faces. All the R-HAL implementations are built as shared
libraries loaded at runtime according to what specified in a
configuration file. In particular the factory design pattern has
been adopted to load/unload several implementations where
the symbols are resolved immediately to avoid slowdowns
during the RT execution. In order to provide more flexibility
a Controller interface is used to represent a generic con-
troller behaviour. XBotCore class acts as a specific controller
implementation and it interacts with the R-HAL by calling
the suitable methods as shown in Fig 2. The described
abstraction layer allows to easily switch between simulation
and real robot as shown in Fig. 1.
A. Mixing RT-NRT controlled hardware
A software design that exploits the IPC from Xenomai1
has been provided to consider how to mix NRT and RT
controlled hardware. A NRT thread will manage the robotic
hardware exploiting the XDDP communication and running
the low level end-effector control modules. The interaction
between the RT and NRT domains takes place inside one
of the possible HAL implementation allowing us to load at
runtime the specific RT-based or NRT-based control imple-
mentation.
III. EXP ER IMENTS
To validate and evaluate the performance of the XBotCore
software platform, we performed a set of experiments on
different robotic platforms as described in the following
section.
A. Experimental Setup
The proposed software architecture has been validated on
the following robotic platforms (Fig. 1):
WALK-MAN robot, a full-size humanoid [2]
COMAN robot, a 95cm tall humanoid
CENTAURO upper body prototype [3]
KUKA lwr 4+, using the FRI (Fast Research Interface)
All the robotic platforms were tested both on the Gazebo
environment and on the real hardware by running a generic
XBot plugin that performs a circular trajectory. In particular,
the OpenSoT control framework[4] was used to solve whole-
body control and inverse kinematics. The software has been
tested on a Xenomai patched Linux OS in combination with
RTnet.
B. Results
In Fig. 3 we report the data of the experiments on the four
robotic platforms in terms of control period. It is important
to note that we requested a control frequency of 1 kHz (i.e. 1
ms control period), for all the platform RT controlled except
for the KUKA lwr 4+ that was controlled in N-RT mode at
5 ms control period. It is evident that no overhead has been
introduced with the R-HAL compared to the former XBot
software design.
1https://xenomai.org/
Figure 3. Control period comparison between the XBot
architecture with R-HAL and with No HAL.
IV. CONCLUSIONS
The extensive uprising in robotic hardware of different
form is imposing a significant challenge to the robot software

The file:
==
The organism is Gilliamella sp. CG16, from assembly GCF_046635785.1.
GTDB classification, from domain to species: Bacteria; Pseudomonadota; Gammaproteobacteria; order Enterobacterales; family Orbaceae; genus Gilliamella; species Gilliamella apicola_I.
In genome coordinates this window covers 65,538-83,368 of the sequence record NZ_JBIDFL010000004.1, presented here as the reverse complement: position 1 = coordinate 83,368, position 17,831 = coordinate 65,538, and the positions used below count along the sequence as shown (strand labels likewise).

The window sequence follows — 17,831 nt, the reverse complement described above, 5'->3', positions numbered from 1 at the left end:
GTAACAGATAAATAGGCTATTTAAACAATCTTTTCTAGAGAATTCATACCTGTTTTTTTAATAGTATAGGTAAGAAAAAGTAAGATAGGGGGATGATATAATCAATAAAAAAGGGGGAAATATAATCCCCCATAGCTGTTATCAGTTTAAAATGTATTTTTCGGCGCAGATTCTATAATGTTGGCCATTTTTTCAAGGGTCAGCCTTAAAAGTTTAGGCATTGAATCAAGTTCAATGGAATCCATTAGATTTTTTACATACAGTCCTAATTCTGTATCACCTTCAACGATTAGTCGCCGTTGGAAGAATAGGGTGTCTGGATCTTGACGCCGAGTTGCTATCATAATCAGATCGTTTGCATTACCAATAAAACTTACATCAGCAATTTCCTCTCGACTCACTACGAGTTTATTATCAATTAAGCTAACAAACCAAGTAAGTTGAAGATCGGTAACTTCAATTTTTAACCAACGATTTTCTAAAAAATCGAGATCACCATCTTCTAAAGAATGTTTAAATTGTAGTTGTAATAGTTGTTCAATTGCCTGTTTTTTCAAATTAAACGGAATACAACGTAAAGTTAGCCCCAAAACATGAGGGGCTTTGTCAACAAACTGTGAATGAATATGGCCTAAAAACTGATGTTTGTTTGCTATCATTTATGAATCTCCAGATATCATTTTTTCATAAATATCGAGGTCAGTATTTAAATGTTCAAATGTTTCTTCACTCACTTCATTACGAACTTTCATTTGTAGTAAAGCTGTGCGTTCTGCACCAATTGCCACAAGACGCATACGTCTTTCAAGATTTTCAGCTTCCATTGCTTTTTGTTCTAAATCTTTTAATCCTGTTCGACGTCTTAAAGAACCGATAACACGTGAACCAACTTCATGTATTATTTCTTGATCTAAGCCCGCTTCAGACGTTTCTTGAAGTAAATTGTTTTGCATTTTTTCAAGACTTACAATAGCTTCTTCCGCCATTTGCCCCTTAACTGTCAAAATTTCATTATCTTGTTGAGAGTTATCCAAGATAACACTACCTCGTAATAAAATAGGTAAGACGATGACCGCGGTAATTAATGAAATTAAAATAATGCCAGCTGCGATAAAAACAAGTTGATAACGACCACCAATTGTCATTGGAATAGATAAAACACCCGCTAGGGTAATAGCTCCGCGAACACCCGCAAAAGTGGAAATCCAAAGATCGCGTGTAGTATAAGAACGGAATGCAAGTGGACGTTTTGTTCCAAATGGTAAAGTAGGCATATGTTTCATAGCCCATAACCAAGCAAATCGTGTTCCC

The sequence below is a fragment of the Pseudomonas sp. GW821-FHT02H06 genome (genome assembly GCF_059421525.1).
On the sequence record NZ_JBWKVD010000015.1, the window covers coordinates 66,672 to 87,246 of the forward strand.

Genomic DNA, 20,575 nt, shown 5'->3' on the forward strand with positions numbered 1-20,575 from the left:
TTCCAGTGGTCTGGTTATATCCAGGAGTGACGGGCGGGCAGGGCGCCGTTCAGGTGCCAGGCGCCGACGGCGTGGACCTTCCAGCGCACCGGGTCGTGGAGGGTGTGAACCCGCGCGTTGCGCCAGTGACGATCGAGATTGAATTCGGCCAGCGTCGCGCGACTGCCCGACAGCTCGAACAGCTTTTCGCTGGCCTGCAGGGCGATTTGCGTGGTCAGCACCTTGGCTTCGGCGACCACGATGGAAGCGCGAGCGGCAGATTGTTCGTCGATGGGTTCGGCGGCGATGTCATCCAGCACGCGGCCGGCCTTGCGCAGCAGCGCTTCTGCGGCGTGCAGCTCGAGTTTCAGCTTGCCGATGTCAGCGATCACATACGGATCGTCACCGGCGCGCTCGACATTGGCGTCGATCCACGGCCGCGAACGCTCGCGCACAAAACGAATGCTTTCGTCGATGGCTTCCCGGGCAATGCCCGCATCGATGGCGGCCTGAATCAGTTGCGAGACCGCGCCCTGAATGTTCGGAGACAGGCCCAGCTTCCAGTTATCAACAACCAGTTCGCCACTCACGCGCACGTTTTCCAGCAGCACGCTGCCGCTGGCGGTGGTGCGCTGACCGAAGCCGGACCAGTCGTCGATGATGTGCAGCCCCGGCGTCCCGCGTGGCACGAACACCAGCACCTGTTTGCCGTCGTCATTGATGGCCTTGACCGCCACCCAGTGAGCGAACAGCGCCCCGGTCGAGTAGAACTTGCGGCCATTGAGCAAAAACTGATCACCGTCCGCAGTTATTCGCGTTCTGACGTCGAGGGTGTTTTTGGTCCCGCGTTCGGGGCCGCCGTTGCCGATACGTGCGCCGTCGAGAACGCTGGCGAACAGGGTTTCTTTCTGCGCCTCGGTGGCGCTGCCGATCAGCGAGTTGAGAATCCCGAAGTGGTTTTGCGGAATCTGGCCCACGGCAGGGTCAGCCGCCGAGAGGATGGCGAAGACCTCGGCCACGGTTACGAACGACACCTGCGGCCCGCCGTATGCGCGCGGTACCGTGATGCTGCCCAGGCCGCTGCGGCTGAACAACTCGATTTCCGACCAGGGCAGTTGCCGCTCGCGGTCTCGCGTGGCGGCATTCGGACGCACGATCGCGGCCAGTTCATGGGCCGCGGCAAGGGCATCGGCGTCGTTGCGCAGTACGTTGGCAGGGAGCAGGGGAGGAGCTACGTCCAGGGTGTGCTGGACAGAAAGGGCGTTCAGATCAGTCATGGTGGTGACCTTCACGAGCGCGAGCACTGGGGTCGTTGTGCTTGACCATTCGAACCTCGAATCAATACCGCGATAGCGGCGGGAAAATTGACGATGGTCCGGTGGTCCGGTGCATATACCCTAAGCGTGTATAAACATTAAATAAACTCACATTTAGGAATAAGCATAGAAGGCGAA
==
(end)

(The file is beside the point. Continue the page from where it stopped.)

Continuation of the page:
developers when they have to deal with robotics systems
with hardware incompatibility making code development,
porting and reuse highly inefficient. To address this barrier,
we presented the concept of R-HAL, a new Robot Hardware
Abstraction Layer leveraging on the power of the XBot
software framework. We developed and validated R-HAL on
a range of different robotic platforms showing that the pro-
posed software component does not affect the performance of
the XBot architecture. The autonomous threading capability
together with the R-HAL interface allows to easily adopt the
XBot framework as a middleware for several different robots
by exploiting the power of the software polymorphism.
Moreover an example of integrating RT and NRT domain to
support hybrid RT-NRT hardware has been shown leading
to a very high flexibility, towards any type of low-level
interface. The XBot software platform is released free and
open source2.
ACKNOWLEDGMENTS
The authors would like to thank Luka Peternel for the sup-
port provided during the experiments. The research leading to
these results has received funding from the European Unions
Horizon 2020 research and innovation programme under
grant agreement No 644839 (CENTAURO) and 644727
(CogIMon).
REFERENCES
[1] L. Muratore, et al., “XBotCore: A Real-Time Cross-Robot Software
Platform,” in IEEE International Conference on Robotic Computing,
2017.
[2] N. G. Tsagarakis et al., “WALK-MAN: A High Performance Humanoid
Platform for Realistic Environments,Journal of Field Robotics (JFR),
2016.
[3] L. Baccelliere et al., “Development of a high performance bi-manual
platform for realistic heavy manipulation tasks,” in IEER/RSJ IROS (to
appear), 2017.
[4] A. Rocchi et al., “Opensot: a whole-body control library for the com-
pliant humanoid robot coman,” in 2015 IEEE International Conference
on Robotics and Automation (ICRA), 2015, pp. 6248–6253.
2https://github.com/ADVRHumanoids/XBotCore